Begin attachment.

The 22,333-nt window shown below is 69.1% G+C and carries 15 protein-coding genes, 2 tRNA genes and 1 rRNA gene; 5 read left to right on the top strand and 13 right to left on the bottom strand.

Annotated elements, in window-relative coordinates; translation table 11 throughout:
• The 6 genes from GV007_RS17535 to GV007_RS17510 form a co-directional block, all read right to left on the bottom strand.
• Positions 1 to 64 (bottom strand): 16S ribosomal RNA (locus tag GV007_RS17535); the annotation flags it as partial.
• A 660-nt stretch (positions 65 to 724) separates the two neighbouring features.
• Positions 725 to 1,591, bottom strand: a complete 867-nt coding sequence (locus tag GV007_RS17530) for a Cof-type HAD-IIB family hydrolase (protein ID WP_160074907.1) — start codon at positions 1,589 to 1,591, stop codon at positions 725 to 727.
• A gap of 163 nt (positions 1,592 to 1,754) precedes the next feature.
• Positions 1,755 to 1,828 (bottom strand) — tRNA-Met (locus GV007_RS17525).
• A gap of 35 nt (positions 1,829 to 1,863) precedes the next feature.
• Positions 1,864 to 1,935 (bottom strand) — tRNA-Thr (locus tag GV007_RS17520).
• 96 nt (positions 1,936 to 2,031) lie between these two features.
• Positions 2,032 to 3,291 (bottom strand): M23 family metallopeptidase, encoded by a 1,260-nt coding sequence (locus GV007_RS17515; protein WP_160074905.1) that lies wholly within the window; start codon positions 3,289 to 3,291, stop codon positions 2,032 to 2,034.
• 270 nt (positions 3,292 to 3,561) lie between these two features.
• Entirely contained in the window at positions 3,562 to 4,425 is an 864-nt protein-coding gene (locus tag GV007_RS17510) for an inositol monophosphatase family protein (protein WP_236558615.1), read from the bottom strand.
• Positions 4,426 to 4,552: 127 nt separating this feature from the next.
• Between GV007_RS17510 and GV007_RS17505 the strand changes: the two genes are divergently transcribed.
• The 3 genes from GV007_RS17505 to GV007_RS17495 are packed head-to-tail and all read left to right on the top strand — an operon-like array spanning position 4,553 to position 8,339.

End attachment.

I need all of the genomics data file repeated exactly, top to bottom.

The 22,333-nt window shown below is 69.1% G+C and carries 15 protein-coding genes, 2 tRNA genes and 1 rRNA gene; 5 read left to right on the top strand and 13 right to left on the bottom strand.

Annotated elements, in window-relative coordinates; translation table 11 throughout:
• The 6 genes from GV007_RS17535 to GV007_RS17510 form a co-directional block, all read right to left on the bottom strand.
• Positions 1 to 64 (bottom strand): 16S ribosomal RNA (locus tag GV007_RS17535); the annotation flags it as partial.
• A 660-nt stretch (positions 65 to 724) separates the two neighbouring features.
• Positions 725 to 1,591, bottom strand: a complete 867-nt coding sequence (locus tag GV007_RS17530) for a Cof-type HAD-IIB family hydrolase (protein ID WP_160074907.1) — start codon at positions 1,589 to 1,591, stop codon at positions 725 to 727.
• A gap of 163 nt (positions 1,592 to 1,754) precedes the next feature.
• Positions 1,755 to 1,828 (bottom strand) — tRNA-Met (locus GV007_RS17525).
• A gap of 35 nt (positions 1,829 to 1,863) precedes the next feature.
• Positions 1,864 to 1,935 (bottom strand) — tRNA-Thr (locus tag GV007_RS17520).
• 96 nt (positions 1,936 to 2,031) lie between these two features.
• Positions 2,032 to 3,291 (bottom strand): M23 family metallopeptidase, encoded by a 1,260-nt coding sequence (locus GV007_RS17515; protein WP_160074905.1) that lies wholly within the window; start codon positions 3,289 to 3,291, stop codon positions 2,032 to 2,034.
• 270 nt (positions 3,292 to 3,561) lie between these two features.
• Entirely contained in the window at positions 3,562 to 4,425 is an 864-nt protein-coding gene (locus tag GV007_RS17510) for an inositol monophosphatase family protein (protein WP_236558615.1), read from the bottom strand.
• Positions 4,426 to 4,552: 127 nt separating this feature from the next.
• Between GV007_RS17510 and GV007_RS17505 the strand changes: the two genes are divergently transcribed.
• The 3 genes from GV007_RS17505 to GV007_RS17495 are packed head-to-tail and all read left to right on the top strand — an operon-like array spanning position 4,553 to position 8,339.